Oliver East Goes Berlin and That

Posted by on November 18th, 2010 at 12:54 PM

I love trains. I love travelling in them, I like their slick look. I even like the older models that only feature two by two seats on opposite sides leading to a really ineffective division of travellers capacity. Belgium is a train country. In combination with public transport buses, you can go almost anywhere as long as you are willing and able and have a good book in your rucksack.

What I’m not particularly crazy about though are the train tracks, cutting through woodlands and cities alike, a necessary evil and that’s where Oliver East and me differ.  He loves the sense of adventure they exhale, the propitious trails they cut through the land, leading to unknown possibilities and the venture of excitement.

Berlin and That is the last book in Oliver East’s famous Trains Are … Mint trilogy. While Trains Are … Mint and Proper Go Well High stayed true to his stomping grounds in Manchester, Berlin and That takes him to the unknown lands of Germany. Like the previous two books, East picks out a railroad track and … starts walking.  That is what the Trains books are, detailed travelogues of roads walked with its central axis being railroad tracks. The books detail the journey and the pains and joys of the walk, not the eventual result or the reaching of an ending. Small moments of exaspiration and exhiliration are shared by the author giving rise to human everyday emotion f.e. as the end of a walk falls togeteher with the last page of  a Moleskin notebook; overcoming social anxieties and ordering a sandwich in German; spotting a boar in a forest; finding the right track again after being lost for several hours on pure instinct etc.

What immediately separates Berlin and That from the previous two books is the artistic ability of Oliver East. Far less chattier than the previous volumes, he has fully developed a personal iconography, finding a power in his drawings that allows him to free up the pages leading to full out splash pages and cartographic birds eye views of Berlin and its areas. He also draws a lot more people for some reason in this book which I found rather refreshing – maybe there are just more people outdoors in Berlin? – though his deformed Beano characters take some getting used to, it is definitely mired in British comics history.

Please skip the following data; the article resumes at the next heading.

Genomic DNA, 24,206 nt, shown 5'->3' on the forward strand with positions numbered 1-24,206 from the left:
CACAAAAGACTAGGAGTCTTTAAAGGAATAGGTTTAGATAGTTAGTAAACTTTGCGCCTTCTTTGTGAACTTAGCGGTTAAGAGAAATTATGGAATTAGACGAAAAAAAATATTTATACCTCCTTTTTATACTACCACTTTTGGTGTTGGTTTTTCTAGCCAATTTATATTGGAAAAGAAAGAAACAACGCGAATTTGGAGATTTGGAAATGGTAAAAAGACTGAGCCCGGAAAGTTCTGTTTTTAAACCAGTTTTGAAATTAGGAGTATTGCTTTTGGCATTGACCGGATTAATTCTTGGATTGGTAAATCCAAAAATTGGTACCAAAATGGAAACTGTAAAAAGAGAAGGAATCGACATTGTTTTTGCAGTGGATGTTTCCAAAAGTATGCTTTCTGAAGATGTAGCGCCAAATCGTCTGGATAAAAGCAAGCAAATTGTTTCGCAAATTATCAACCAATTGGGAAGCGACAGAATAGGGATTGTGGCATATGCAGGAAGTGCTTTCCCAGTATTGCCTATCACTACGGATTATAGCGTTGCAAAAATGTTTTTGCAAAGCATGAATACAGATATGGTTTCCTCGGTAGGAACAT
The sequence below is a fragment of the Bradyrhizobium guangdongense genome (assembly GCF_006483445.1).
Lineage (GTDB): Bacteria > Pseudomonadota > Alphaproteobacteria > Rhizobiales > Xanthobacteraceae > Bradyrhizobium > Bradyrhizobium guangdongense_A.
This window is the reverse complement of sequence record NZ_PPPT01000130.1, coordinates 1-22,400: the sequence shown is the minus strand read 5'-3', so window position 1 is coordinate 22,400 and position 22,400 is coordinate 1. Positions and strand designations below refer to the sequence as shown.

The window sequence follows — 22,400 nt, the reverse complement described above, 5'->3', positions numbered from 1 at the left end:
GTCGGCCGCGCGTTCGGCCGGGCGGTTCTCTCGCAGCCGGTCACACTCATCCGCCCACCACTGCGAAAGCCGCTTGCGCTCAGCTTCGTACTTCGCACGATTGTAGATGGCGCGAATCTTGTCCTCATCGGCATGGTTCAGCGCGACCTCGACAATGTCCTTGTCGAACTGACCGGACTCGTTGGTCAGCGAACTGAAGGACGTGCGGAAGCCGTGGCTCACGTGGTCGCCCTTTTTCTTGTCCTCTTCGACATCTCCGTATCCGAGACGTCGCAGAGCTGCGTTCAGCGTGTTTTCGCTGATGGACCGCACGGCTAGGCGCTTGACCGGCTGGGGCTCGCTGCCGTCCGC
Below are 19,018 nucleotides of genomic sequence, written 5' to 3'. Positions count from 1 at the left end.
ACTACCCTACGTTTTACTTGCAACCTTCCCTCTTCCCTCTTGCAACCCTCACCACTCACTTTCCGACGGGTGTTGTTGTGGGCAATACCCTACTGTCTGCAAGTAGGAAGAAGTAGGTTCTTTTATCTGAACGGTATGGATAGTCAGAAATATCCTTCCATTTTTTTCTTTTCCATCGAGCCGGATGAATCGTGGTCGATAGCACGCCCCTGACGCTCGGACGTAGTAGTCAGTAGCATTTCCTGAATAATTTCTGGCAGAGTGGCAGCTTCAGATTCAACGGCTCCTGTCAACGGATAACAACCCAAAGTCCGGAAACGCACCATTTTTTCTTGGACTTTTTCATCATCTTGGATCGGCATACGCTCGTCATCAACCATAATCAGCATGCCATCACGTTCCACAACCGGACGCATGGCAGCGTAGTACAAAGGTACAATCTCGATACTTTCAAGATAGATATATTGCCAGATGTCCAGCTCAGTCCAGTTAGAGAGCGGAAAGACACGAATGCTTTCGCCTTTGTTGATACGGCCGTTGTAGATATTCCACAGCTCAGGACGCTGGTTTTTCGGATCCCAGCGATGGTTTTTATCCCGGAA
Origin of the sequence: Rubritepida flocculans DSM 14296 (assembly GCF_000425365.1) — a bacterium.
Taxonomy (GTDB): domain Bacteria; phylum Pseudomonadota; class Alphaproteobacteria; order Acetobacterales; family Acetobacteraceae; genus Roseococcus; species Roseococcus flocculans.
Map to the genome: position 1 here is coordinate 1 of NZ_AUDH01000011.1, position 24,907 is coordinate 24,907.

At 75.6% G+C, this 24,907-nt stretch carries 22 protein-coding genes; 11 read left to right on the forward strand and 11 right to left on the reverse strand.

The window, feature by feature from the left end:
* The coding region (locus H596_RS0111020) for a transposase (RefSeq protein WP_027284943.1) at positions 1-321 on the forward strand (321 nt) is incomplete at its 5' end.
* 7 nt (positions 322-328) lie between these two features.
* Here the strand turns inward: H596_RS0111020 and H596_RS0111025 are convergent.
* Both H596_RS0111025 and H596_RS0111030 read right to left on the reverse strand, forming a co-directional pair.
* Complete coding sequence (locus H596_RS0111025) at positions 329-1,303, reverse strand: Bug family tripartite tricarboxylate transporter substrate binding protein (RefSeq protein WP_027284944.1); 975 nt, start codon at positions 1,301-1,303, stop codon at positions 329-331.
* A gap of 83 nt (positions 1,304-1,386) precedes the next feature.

The book feels lighter and more confident and not only because of the new-found visual flair.  It is also the location that – at times literally – puts a spring into Oliver East’s step. From reading Oliver East comics, I got a rather bleak impression from Manchester and its surroundings. In Berlin, the grayness of Manchester makes way for a more varied locale and East’s palette thrives on it. Maybe it was even the inspiration for his artistic jump? In any case, it certainly befits the locale that he chose to open up the pages, lessen the text and let the visuals do more of the talking.

As an added extra, Berlin and That is also a bit of an art project for him, inviting a total of 52 artists to add or re-interpretate his drawings. This leads more often than not to the introduction of graffiti or posters on walls that previously either had none or were different in approach. Sometimes an artist catches you by surprise by adding a collage or slogan in the middle of the drawing but on the whole, most contributions are purely graphic and don’t take any chances with the art at all. Taken at face value, I can’t say that I felt it contributed much to the book.  An experiment worth trying maybe, but I’d be just as happy to read complete Oliver East art without interference.

Oliver East has closed off his trilogy with a surprising end volume while still remaining true to his mission. Berlin and That represents a turning point in his artistic skills. The art becomes more open and detailed at the same time while his verbiosity is reduced to the point of effectiveness. It stands for a truely unique voice that celebrats the ordinary and roads we travel by. It almost makes me want to walk next to a train … almost.

Berlin and That is a 186 pages full colour hardcover, retailing for £14.99. It is published by Blank Slate Books and is available at comic shops and bookstores everywhere.

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